Though sex selective abortion became illegal in India in 1994, the practice continues in many parts of the country. Female feticide is most acute in Haryana, a prosperous farming state where families can afford ultrasounds. The 2001 census counted only 850 women for every 1,000 men in Haryana. That imbalance has forced some in this country of more than a billion people to break with one of its more ingrained customs – marrying within one’s caste, a rigid class structure that defines a person’s place in society. Nearly 90 percent of the country’s marriages are within the same caste, but increasingly, Haryana’s eligible bachelors are looking beyond their region and their caste for brides. Even though doing so is considered the last step of a desperate man, it’s still better than staying single – for men and women.

Three friends from Kerala, south India hold their children in a village in northern India, where there’s a shortage of brides.

The importing of brides or the “marriage squeeze” as a UN report called it, has created its own abuses – women trafficked from the poorest parts of India, women unable to produce children sold off to other men, and the importing of under-aged girls. Demographer Christophe Guilmoto, who authored the UN report, said that scarcity of women also increases the risk of gender-based violence.

While the Kerala women are treated better than the rest, women’s advocacy groups say it’s clear that the adjustments many make are dramatic. Kerala has one of the country’s highest literacy rates and Haryana one of its lowest. And the Kerala brides are also moving to a highly patriarchal society, where property is passed down through the sons and women move into their husbands’ homes. In Kerala, women wield power and no one would think of getting rid of a female child.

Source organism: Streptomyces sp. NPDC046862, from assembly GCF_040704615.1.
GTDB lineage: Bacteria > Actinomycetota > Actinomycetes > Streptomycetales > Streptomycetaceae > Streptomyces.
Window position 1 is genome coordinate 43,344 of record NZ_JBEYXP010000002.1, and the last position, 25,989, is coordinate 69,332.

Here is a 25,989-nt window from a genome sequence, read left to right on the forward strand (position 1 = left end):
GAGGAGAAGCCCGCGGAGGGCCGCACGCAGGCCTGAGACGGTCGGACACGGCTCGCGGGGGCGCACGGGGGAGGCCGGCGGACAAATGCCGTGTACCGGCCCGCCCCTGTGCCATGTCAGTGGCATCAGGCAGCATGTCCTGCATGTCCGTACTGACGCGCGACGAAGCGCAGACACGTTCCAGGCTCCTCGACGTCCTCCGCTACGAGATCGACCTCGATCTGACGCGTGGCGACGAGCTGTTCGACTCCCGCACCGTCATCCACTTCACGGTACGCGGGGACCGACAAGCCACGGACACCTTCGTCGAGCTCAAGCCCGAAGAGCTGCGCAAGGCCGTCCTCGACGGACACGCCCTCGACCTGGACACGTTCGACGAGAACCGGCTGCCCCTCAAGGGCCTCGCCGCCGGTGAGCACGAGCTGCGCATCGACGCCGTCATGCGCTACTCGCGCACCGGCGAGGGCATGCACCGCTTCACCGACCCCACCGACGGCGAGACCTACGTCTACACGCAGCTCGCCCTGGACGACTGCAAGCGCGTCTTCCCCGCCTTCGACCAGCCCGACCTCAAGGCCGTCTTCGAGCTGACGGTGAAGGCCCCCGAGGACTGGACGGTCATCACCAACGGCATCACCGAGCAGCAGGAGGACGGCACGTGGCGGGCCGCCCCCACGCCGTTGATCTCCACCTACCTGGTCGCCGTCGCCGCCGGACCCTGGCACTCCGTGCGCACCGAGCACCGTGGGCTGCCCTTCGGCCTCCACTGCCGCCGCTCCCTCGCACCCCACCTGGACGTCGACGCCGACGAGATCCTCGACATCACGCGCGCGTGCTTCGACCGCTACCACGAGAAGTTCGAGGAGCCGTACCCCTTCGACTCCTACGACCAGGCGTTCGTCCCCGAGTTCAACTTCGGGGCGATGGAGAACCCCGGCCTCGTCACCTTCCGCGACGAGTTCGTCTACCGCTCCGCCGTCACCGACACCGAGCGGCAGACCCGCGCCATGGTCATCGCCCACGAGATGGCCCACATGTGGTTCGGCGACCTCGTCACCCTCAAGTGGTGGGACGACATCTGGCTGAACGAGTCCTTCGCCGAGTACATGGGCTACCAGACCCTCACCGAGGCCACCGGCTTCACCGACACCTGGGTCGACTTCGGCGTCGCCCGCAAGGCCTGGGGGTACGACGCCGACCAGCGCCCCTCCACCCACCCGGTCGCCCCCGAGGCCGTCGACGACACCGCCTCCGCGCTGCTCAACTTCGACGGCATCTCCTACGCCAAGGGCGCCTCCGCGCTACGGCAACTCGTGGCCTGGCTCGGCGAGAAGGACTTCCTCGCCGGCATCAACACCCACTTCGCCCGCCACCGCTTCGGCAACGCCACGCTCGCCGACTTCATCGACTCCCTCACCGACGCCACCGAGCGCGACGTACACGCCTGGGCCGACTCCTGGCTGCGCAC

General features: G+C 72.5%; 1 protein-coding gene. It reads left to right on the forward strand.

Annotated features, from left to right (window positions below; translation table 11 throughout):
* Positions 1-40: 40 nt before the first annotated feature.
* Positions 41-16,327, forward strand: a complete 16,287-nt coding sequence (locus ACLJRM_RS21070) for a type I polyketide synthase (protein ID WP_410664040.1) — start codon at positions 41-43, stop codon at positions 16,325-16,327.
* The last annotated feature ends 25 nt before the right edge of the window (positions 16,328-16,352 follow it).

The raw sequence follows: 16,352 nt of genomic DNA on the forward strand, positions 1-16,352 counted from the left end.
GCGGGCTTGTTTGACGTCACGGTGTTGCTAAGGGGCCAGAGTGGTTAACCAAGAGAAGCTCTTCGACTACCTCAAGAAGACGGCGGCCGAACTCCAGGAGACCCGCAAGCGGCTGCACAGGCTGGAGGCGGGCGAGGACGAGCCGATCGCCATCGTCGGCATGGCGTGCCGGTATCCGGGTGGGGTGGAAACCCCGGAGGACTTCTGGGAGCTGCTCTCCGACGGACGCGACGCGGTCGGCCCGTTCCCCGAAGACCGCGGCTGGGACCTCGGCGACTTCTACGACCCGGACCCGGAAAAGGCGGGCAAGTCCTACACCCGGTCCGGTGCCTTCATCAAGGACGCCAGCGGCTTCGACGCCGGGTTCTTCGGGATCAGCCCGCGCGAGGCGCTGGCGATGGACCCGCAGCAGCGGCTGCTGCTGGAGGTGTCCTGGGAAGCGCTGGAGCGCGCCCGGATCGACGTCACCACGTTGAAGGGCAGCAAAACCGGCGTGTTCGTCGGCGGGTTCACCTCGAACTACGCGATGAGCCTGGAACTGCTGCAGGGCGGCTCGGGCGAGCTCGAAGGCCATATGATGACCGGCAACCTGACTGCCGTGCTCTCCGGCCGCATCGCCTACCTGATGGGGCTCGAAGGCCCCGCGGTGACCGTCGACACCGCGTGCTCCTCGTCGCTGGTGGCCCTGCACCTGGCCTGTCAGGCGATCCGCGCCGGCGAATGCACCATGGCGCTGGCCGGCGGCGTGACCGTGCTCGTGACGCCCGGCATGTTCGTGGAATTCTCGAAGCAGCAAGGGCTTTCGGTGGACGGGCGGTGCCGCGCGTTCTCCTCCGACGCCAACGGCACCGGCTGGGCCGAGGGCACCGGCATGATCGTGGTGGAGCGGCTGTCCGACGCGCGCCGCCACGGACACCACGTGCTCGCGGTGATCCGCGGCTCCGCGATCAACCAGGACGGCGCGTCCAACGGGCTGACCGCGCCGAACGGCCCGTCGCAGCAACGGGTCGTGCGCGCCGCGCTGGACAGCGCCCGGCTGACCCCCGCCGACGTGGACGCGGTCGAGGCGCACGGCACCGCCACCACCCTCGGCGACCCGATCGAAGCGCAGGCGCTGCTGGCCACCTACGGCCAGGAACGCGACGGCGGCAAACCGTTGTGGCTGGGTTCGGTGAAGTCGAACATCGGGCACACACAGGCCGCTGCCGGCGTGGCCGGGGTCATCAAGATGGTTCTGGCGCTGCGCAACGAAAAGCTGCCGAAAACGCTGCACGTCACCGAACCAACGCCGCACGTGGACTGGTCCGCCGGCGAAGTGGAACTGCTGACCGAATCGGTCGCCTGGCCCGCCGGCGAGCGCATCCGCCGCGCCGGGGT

But, getting married is as important for women in Kerala as it is for men in Haryana. So, the surplus of bachelors in Haryana gave Omana something she couldn’t find in Kerala – a husband. Like Omana, other Kerala women are considered undesirable by Kerala men for a variety of reasons: age, horoscopes difficult to match, and an inability to pay the required dowry. While Haryana men would ordinarily never marry anyone with these so-considered glitches, none matter if they marry outside their state. The grooms even pay for the wedding, a cost traditionally covered by the bride’s family.